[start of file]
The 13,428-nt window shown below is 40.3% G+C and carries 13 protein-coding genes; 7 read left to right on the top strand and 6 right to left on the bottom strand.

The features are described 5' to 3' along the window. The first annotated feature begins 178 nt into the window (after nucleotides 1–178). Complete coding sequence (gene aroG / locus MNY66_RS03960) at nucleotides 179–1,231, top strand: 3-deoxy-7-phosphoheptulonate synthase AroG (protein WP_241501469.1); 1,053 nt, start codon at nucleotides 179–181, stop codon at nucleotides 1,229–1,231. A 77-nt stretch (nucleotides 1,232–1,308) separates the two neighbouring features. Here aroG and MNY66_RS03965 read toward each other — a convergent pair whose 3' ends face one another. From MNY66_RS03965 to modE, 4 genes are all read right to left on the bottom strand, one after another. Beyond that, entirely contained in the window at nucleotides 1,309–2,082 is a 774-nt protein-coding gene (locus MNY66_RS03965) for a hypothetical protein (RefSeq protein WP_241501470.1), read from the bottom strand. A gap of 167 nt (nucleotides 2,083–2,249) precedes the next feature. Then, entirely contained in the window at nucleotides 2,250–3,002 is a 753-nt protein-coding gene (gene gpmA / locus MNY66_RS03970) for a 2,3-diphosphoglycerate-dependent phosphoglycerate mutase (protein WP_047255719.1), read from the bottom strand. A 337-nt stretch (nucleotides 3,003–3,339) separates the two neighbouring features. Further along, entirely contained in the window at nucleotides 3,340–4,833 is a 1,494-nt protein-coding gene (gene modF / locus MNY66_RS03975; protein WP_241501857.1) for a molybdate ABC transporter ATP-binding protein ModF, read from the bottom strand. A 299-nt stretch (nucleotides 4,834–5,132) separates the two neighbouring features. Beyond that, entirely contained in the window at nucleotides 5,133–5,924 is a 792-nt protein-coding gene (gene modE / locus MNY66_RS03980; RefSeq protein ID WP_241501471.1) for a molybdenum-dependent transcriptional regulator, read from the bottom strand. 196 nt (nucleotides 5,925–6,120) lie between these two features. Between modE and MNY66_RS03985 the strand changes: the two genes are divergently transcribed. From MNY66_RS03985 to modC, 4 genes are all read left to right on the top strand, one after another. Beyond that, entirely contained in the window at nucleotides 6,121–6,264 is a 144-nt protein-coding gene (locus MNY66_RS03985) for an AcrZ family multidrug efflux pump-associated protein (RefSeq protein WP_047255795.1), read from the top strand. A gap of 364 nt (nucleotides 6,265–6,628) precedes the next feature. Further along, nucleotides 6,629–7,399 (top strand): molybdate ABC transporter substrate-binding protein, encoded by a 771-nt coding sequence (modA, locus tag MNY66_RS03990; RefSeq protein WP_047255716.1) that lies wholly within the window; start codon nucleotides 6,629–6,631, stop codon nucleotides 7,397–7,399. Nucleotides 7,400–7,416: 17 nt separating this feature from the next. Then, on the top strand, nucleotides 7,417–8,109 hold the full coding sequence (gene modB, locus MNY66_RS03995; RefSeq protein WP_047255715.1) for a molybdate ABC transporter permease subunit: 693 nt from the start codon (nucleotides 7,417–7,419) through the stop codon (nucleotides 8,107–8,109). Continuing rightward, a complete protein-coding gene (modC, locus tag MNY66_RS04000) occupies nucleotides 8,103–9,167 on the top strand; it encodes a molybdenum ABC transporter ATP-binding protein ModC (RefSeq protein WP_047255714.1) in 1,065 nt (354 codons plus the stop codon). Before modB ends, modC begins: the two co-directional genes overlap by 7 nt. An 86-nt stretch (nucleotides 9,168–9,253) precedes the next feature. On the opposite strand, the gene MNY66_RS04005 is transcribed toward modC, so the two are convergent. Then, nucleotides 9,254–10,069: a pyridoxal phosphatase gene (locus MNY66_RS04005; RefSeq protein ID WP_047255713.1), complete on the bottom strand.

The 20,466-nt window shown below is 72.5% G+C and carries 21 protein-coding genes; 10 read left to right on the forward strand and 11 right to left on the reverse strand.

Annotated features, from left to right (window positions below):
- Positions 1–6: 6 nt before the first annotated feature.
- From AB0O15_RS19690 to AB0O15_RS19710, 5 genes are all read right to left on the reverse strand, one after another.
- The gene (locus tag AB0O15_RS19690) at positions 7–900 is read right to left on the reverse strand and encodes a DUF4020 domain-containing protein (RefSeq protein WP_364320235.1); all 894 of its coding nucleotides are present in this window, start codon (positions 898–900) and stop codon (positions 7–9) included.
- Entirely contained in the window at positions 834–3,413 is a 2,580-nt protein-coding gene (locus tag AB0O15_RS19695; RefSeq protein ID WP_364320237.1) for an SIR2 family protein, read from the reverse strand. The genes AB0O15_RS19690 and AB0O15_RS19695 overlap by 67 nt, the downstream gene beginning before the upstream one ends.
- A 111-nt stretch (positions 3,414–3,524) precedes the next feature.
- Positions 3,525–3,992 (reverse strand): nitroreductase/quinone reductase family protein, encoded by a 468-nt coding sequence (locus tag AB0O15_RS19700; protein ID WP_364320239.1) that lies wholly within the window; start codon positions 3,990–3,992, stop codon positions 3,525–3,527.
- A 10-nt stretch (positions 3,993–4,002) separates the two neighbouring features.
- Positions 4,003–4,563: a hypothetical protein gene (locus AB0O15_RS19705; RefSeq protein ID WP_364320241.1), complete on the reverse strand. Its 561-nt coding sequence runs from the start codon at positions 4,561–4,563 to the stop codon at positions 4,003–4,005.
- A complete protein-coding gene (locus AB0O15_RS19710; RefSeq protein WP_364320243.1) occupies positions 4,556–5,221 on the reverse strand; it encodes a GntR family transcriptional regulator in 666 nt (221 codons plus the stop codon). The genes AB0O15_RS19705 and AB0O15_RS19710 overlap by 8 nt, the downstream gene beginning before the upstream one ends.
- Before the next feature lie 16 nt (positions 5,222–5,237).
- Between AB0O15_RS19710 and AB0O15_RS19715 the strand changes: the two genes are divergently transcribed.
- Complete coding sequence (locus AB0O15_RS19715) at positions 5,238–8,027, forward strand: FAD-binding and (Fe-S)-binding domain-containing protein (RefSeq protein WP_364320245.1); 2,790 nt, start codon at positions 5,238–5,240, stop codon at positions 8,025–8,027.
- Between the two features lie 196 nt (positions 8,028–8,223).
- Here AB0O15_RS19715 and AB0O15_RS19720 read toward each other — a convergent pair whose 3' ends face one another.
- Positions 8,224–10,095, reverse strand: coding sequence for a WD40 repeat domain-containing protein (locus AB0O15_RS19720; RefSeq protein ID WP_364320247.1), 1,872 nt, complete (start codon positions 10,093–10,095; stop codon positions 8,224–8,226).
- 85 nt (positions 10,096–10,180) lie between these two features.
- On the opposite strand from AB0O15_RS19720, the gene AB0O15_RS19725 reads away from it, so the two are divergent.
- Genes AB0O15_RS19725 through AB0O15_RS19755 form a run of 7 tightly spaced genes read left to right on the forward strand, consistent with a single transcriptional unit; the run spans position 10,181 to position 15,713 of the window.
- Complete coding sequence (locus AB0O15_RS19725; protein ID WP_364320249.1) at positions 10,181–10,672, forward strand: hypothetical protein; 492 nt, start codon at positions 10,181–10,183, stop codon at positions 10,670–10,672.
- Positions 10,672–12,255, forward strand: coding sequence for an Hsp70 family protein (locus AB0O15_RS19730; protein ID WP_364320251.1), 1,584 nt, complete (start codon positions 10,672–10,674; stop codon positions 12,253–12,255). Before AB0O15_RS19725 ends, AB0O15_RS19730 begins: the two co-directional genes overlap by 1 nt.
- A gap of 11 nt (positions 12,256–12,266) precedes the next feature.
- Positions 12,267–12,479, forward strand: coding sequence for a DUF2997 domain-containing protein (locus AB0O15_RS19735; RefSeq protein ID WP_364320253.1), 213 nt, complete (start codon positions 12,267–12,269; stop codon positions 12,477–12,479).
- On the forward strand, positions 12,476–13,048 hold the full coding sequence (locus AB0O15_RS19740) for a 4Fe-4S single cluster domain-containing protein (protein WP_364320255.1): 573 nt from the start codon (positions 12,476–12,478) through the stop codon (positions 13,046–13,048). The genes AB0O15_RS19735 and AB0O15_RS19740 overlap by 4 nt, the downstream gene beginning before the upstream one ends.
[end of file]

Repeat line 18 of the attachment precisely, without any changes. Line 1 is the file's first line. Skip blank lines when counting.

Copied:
- Here AB0O15_RS19715 and AB0O15_RS19720 read toward each other — a convergent pair whose 3' ends face one another.